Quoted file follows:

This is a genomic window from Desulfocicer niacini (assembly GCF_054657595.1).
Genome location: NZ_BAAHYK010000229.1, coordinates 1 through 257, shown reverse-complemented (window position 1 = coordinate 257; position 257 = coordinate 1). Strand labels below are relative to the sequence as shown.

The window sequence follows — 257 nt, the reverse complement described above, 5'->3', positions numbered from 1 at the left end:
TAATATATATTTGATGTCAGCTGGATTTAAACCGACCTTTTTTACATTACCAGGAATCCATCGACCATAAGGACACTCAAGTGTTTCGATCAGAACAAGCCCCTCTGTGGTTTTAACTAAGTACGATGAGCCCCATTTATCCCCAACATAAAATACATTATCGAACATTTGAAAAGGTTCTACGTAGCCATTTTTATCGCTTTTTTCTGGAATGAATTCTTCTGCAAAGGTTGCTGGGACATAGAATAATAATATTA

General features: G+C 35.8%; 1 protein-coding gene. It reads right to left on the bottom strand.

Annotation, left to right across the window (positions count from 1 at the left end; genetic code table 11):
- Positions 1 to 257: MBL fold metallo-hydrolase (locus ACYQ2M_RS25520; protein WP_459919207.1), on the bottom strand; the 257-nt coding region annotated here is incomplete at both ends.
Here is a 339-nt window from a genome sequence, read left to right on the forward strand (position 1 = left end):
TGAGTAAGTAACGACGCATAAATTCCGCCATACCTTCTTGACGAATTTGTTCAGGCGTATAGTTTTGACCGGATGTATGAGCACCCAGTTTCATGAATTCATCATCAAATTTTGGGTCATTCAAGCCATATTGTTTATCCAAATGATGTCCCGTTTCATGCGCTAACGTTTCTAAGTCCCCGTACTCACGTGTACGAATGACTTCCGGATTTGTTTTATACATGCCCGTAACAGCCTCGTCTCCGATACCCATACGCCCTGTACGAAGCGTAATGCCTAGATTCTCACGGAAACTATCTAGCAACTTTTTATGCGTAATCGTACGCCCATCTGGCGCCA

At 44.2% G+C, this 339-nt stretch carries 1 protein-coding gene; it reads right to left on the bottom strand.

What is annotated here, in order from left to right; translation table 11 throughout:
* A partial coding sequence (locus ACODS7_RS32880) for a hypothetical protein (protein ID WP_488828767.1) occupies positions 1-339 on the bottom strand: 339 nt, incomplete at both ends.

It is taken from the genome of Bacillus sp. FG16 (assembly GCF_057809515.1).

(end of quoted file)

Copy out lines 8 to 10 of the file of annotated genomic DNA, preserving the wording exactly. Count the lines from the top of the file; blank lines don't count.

Here is a 339-nt window from a genome sequence, read left to right on the forward strand (position 1 = left end):
TGAGTAAGTAACGACGCATAAATTCCGCCATACCTTCTTGACGAATTTGTTCAGGCGTATAGTTTTGACCGGATGTATGAGCACCCAGTTTCATGAATTCATCATCAAATTTTGGGTCATTCAAGCCATATTGTTTATCCAAATGATGTCCCGTTTCATGCGCTAACGTTTCTAAGTCCCCGTACTCACGTGTACGAATGACTTCCGGATTTGTTTTATACATGCCCGTAACAGCCTCGTCTCCGATACCCATACGCCCTGTACGAAGCGTAATGCCTAGATTCTCACGGAAACTATCTAGCAACTTTTTATGCGTAATCGTACGCCCATCTGGCGCCA

At 44.2% G+C, this 339-nt stretch carries 1 protein-coding gene; it reads right to left on the bottom strand.